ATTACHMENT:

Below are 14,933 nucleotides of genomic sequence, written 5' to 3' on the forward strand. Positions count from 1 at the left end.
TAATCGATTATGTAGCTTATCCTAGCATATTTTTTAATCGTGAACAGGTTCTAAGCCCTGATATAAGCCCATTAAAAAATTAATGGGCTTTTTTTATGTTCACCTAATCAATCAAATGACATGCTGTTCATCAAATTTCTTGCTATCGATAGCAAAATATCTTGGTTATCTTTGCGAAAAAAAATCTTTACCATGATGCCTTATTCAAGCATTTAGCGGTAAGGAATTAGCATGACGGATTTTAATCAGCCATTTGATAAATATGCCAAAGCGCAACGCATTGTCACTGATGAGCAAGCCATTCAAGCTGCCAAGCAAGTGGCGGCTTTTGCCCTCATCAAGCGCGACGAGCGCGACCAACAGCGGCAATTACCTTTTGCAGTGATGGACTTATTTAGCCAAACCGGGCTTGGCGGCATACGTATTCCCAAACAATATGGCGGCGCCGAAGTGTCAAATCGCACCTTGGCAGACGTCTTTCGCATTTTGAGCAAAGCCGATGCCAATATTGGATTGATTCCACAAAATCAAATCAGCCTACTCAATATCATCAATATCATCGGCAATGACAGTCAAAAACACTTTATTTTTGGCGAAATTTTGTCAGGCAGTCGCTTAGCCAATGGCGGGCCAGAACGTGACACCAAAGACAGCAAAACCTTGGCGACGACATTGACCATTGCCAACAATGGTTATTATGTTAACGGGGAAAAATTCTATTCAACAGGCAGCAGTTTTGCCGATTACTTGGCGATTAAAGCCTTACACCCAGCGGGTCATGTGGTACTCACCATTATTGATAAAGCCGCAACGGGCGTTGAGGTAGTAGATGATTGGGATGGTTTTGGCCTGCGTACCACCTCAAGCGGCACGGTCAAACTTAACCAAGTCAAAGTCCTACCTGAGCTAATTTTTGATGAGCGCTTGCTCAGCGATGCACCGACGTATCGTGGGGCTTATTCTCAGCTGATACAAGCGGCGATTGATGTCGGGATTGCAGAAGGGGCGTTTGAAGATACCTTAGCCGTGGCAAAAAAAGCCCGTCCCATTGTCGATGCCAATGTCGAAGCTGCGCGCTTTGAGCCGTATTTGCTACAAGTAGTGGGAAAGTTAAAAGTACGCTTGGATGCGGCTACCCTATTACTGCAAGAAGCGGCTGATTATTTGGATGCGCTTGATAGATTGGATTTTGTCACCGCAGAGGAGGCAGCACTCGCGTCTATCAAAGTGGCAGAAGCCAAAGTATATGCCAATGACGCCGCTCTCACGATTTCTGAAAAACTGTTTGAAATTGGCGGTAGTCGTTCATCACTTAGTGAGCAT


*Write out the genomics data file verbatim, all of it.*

Below are 14,933 nucleotides of genomic sequence, written 5' to 3' on the forward strand. Positions count from 1 at the left end.
TAATCGATTATGTAGCTTATCCTAGCATATTTTTTAATCGTGAACAGGTTCTAAGCCCTGATATAAGCCCATTAAAAAATTAATGGGCTTTTTTTATGTTCACCTAATCAATCAAATGACATGCTGTTCATCAAATTTCTTGCTATCGATAGCAAAATATCTTGGTTATCTTTGCGAAAAAAAATCTTTACCATGATGCCTTATTCAAGCATTTAGCGGTAAGGAATTAGCATGACGGATTTTAATCAGCCATTTGATAAATATGCCAAAGCGCAACGCATTGTCACTGATGAGCAAGCCATTCAAGCTGCCAAGCAAGTGGCGGCTTTTGCCCTCATCAAGCGCGACGAGCGCGACCAACAGCGGCAATTACCTTTTGCAGTGATGGACTTATTTAGCCAAACCGGGCTTGGCGGCATACGTATTCCCAAACAATATGGCGGCGCCGAAGTGTCAAATCGCACCTTGGCAGACGTCTTTCGCATTTTGAGCAAAGCCGATGCCAATATTGGATTGATTCCACAAAATCAAATCAGCCTACTCAATATCATCAATATCATCGGCAATGACAGTCAAAAACACTTTATTTTTGGCGAAATTTTGTCAGGCAGTCGCTTAGCCAATGGCGGGCCAGAACGTGACACCAAAGACAGCAAAACCTTGGCGACGACATTGACCATTGCCAACAATGGTTATTATGTTAACGGGGAAAAATTCTATTCAACAGGCAGCAGTTTTGCCGATTACTTGGCGATTAAAGCCTTACACCCAGCGGGTCATGTGGTACTCACCATTATTGATAAAGCCGCAACGGGCGTTGAGGTAGTAGATGATTGGGATGGTTTTGGCCTGCGTACCACCTCAAGCGGCACGGTCAAACTTAACCAAGTCAAAGTCCTACCTGAGCTAATTTTTGATGAGCGCTTGCTCAGCGATGCACCGACGTATCGTGGGGCTTATTCTCAGCTGATACAAGCGGCGATTGATGTCGGGATTGCAGAAGGGGCGTTTGAAGATACCTTAGCCGTGGCAAAAAAAGCCCGTCCCATTGTCGATGCCAATGTCGAAGCTGCGCGCTTTGAGCCGTATTTGCTACAAGTAGTGGGAAAGTTAAAAGTACGCTTGGATGCGGCTACCCTATTACTGCAAGAAGCGGCTGATTATTTGGATGCGCTTGATAGATTGGATTTTGTCACCGCAGAGGAGGCAGCACTCGCGTCTATCAAAGTGGCAGAAGCCAAAGTATATGCCAATGACGCCGCTCTCACGATTTCTGAAAAACTGTTTGAAATTGGCGGTAGTCGTTCATCACTTAGTGAGCAT